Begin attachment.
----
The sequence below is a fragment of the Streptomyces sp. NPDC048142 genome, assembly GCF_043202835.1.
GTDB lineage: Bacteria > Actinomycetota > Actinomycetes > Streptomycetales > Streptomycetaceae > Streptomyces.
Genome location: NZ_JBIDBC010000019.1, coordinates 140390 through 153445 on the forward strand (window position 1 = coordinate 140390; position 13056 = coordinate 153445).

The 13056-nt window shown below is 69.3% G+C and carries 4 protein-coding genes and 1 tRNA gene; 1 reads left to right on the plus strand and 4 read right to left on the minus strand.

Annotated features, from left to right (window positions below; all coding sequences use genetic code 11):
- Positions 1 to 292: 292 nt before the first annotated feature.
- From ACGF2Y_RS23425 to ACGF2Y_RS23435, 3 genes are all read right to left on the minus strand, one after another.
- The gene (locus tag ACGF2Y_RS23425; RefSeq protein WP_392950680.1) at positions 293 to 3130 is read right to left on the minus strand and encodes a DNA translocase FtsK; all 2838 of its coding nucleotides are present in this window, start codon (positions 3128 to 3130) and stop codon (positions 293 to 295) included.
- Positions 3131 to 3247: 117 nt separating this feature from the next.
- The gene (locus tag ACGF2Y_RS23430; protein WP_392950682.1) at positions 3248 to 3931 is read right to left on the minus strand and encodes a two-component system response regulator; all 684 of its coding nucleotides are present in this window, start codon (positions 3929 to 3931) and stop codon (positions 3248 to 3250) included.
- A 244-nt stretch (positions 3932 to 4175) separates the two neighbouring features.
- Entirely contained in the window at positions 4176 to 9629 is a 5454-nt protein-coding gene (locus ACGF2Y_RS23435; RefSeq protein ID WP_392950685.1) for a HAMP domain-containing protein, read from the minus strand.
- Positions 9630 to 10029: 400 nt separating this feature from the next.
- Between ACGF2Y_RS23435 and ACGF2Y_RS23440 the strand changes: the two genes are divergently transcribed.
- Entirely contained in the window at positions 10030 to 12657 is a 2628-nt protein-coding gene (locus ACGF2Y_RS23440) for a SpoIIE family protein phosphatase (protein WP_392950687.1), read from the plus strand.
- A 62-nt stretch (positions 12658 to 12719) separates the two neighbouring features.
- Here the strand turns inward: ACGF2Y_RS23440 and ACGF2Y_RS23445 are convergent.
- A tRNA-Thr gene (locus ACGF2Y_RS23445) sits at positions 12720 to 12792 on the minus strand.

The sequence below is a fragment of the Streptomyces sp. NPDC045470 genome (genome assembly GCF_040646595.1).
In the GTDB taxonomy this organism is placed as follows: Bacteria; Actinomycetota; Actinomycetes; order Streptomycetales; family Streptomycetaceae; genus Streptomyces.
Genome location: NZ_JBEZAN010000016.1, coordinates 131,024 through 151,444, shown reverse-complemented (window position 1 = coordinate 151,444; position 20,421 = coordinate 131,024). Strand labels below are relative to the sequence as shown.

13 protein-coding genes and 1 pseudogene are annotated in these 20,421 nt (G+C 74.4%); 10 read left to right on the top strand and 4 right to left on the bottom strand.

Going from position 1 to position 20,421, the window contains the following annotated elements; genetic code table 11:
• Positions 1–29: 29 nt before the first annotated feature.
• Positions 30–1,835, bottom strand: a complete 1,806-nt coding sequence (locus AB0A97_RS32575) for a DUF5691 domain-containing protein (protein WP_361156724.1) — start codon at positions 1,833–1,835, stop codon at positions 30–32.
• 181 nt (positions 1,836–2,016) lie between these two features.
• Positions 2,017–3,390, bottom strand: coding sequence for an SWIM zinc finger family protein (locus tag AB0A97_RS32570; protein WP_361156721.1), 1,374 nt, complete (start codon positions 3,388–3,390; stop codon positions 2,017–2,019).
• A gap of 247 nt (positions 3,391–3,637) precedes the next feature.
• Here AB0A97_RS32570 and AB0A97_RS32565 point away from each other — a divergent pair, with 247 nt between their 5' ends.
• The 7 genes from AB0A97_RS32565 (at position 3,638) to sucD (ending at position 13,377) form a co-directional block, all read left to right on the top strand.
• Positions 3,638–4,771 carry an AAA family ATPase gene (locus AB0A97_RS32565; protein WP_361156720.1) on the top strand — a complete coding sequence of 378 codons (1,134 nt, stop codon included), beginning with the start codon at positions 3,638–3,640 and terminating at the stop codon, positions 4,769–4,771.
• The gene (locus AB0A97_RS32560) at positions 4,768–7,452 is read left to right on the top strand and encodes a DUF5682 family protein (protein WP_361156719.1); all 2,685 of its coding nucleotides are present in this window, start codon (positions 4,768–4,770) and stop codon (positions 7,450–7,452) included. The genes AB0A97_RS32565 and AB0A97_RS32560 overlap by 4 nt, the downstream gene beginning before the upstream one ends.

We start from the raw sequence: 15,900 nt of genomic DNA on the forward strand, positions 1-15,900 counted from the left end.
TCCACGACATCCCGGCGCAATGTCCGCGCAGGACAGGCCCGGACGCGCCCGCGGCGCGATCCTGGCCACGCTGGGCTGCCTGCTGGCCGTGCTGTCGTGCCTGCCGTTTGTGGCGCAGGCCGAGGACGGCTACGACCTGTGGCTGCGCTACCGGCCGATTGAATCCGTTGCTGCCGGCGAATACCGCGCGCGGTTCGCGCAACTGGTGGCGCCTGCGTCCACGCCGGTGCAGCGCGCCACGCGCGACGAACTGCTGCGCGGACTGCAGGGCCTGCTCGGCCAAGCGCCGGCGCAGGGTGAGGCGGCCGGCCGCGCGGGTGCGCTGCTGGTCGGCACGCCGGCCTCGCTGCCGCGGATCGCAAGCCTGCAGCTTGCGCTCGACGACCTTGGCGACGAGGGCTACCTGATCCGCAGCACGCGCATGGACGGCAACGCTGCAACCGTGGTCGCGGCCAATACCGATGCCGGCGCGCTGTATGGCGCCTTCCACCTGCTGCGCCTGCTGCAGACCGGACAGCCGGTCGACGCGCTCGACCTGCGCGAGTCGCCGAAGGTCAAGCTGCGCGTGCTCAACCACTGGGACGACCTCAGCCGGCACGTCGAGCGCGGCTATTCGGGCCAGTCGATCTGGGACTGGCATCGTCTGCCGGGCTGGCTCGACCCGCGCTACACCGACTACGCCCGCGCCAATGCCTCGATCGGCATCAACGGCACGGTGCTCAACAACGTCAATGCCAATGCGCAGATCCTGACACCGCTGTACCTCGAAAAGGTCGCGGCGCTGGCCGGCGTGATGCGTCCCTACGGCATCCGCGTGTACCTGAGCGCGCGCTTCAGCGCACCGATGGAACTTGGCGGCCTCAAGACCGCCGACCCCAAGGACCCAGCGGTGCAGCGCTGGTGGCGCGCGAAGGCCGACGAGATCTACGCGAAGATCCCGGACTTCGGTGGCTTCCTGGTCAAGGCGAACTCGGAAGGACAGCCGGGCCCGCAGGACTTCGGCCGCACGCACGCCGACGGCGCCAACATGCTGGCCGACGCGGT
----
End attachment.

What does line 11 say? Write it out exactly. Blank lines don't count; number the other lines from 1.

- A 244-nt stretch (positions 3932 to 4175) separates the two neighbouring features.